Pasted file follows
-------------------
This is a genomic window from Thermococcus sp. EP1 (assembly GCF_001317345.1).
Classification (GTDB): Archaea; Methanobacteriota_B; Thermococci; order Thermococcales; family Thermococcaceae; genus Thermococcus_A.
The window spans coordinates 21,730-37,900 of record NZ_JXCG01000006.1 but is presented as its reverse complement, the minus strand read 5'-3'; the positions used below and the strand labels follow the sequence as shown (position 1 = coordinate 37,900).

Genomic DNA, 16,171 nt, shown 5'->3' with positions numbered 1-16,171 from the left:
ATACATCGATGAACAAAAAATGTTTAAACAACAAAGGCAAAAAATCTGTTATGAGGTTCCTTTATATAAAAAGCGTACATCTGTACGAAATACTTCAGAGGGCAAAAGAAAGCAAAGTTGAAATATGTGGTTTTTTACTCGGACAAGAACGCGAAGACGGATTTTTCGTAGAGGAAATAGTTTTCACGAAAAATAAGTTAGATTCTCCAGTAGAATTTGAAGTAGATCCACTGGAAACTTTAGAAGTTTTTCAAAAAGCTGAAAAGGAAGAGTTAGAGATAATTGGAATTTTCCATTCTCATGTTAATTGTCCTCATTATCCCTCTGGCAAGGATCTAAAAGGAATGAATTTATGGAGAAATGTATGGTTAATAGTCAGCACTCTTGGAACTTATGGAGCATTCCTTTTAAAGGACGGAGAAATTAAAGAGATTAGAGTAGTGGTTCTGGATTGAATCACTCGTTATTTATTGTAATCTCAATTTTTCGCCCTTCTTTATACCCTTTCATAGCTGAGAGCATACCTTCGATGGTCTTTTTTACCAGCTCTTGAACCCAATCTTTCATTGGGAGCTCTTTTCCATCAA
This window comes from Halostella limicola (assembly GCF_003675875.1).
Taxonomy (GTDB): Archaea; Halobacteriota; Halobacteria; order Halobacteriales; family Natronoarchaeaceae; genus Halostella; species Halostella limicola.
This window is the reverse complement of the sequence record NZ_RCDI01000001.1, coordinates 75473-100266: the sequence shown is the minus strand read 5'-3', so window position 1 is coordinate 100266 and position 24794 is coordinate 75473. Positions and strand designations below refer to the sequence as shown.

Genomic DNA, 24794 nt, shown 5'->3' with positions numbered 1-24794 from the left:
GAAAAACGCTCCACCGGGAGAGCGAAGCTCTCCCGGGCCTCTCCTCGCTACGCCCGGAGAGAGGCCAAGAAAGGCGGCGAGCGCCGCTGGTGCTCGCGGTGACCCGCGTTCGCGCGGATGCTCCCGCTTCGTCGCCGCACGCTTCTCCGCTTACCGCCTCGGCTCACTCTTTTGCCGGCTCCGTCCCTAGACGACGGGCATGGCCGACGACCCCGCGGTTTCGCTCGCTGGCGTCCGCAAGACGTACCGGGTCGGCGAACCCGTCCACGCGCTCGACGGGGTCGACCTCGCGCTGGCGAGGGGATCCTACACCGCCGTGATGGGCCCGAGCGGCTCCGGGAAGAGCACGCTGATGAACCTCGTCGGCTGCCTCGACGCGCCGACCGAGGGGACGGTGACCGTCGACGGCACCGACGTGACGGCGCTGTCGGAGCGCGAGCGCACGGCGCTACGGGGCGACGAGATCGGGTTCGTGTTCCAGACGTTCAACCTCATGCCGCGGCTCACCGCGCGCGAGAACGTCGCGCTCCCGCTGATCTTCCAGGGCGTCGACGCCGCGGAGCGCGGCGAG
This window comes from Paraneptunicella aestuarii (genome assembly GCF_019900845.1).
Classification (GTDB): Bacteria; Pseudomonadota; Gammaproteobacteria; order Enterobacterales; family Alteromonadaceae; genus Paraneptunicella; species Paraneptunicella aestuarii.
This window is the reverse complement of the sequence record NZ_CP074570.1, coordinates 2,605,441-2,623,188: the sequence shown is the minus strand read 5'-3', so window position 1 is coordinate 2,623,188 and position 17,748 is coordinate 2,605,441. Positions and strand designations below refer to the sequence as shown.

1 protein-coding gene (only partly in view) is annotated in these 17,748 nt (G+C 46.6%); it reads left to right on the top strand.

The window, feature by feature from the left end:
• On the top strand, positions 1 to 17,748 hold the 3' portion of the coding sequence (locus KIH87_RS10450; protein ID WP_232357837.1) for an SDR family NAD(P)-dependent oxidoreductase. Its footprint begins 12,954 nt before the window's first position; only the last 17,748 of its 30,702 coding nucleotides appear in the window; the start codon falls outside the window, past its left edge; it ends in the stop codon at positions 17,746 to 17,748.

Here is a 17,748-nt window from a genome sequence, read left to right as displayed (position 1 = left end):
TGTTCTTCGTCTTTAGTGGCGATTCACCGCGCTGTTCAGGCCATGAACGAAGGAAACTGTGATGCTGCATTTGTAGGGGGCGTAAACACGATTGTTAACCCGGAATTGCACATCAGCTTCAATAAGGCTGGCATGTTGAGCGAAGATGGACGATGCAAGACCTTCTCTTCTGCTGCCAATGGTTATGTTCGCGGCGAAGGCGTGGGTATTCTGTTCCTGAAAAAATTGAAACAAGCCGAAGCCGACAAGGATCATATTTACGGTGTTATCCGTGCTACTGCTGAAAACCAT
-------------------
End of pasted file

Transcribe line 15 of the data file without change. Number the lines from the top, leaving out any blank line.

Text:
The window, feature by feature from the left end: